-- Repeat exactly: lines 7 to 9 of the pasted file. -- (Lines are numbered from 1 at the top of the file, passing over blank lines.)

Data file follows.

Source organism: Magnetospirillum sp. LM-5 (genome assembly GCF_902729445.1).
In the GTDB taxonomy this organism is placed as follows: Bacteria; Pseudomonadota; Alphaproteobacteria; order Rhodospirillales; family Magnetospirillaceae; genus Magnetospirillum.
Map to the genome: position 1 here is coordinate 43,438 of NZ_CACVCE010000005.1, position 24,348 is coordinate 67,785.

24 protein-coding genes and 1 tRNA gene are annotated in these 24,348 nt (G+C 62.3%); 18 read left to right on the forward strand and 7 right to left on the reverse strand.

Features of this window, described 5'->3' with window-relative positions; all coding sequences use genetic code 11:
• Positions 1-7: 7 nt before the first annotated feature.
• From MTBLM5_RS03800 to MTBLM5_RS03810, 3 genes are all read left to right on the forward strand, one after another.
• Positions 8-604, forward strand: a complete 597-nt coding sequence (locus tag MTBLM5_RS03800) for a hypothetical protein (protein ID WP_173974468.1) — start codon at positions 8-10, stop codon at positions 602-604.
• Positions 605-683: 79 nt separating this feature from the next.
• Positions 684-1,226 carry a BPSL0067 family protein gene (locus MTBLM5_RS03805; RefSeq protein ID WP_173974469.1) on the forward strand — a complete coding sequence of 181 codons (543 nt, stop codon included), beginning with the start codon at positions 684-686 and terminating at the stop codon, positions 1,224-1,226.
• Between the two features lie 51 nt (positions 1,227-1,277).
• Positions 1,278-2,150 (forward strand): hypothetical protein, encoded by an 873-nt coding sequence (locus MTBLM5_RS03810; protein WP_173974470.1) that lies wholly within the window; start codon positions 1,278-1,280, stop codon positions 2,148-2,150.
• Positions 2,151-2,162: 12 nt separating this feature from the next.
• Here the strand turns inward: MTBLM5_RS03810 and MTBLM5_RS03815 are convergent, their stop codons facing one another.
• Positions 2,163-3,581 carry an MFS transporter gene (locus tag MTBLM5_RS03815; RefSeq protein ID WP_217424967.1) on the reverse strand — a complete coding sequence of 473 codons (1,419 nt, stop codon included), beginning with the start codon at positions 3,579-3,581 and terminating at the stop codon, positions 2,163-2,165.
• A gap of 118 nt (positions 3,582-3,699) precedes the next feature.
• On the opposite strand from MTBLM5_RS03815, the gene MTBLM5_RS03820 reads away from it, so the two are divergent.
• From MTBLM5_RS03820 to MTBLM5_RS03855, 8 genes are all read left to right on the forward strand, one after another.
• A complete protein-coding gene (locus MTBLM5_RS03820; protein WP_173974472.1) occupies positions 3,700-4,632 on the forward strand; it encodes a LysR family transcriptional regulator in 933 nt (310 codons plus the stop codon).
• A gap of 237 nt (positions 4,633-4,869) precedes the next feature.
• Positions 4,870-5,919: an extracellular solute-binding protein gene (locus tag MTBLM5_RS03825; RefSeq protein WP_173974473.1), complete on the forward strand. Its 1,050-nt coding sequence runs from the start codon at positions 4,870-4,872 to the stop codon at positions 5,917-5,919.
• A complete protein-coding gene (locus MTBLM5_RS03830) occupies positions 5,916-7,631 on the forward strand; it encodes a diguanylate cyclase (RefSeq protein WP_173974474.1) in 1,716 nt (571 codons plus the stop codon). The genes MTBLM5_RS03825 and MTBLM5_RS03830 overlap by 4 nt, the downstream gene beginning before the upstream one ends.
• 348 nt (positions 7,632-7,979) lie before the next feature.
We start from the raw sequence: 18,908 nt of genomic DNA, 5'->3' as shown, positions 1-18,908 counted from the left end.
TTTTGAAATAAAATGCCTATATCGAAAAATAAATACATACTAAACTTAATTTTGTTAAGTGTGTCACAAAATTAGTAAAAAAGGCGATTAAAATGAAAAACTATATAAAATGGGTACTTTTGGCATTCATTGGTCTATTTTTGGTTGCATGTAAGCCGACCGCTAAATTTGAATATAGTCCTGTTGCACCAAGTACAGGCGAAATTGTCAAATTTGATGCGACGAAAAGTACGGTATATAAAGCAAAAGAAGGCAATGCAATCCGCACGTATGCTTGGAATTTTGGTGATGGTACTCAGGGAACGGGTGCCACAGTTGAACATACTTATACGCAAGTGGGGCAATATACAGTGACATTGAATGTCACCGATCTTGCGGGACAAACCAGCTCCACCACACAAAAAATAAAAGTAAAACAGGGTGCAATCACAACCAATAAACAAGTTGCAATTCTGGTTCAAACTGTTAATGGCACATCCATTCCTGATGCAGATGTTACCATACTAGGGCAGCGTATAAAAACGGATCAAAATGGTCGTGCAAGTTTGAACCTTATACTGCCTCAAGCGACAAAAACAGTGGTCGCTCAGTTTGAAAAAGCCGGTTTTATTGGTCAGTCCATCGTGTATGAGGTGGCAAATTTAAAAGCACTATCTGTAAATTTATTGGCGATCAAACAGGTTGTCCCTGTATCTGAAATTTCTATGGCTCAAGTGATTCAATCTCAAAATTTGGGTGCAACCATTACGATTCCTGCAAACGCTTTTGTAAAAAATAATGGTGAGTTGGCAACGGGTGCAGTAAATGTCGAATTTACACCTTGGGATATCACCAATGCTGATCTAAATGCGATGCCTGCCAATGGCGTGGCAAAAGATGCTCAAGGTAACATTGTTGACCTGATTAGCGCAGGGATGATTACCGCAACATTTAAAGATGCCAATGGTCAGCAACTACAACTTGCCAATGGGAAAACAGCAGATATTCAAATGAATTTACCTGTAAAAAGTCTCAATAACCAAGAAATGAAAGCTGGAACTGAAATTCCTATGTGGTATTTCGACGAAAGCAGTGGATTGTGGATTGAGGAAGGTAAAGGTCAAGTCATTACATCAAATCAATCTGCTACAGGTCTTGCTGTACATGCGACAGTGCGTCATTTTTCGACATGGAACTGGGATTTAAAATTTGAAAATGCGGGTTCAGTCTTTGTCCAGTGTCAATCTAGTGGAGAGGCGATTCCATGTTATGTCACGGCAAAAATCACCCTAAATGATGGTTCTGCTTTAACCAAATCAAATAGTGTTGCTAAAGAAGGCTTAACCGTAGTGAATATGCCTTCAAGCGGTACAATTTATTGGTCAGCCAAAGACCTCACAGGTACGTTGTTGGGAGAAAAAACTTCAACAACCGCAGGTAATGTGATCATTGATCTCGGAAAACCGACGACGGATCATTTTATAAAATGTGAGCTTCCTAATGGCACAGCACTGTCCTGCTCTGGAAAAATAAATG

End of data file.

• From MTBLM5_RS03800 to MTBLM5_RS03810, 3 genes are all read left to right on the forward strand, one after another.
• Positions 8-604, forward strand: a complete 597-nt coding sequence (locus tag MTBLM5_RS03800) for a hypothetical protein (protein ID WP_173974468.1) — start codon at positions 8-10, stop codon at positions 602-604.
• Positions 605-683: 79 nt separating this feature from the next.